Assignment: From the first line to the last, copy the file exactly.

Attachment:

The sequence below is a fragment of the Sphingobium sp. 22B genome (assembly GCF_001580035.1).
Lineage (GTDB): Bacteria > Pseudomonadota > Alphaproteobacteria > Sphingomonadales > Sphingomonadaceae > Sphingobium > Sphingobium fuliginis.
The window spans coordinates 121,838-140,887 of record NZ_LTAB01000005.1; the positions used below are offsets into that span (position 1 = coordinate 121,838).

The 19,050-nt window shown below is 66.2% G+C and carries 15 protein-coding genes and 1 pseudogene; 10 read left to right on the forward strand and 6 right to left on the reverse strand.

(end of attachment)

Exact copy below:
The sequence below is a fragment of the Sphingobium sp. 22B genome (assembly GCF_001580035.1).
Lineage (GTDB): Bacteria > Pseudomonadota > Alphaproteobacteria > Sphingomonadales > Sphingomonadaceae > Sphingobium > Sphingobium fuliginis.
The window spans coordinates 121,838-140,887 of record NZ_LTAB01000005.1; the positions used below are offsets into that span (position 1 = coordinate 121,838).

The 19,050-nt window shown below is 66.2% G+C and carries 15 protein-coding genes and 1 pseudogene; 10 read left to right on the forward strand and 6 right to left on the reverse strand.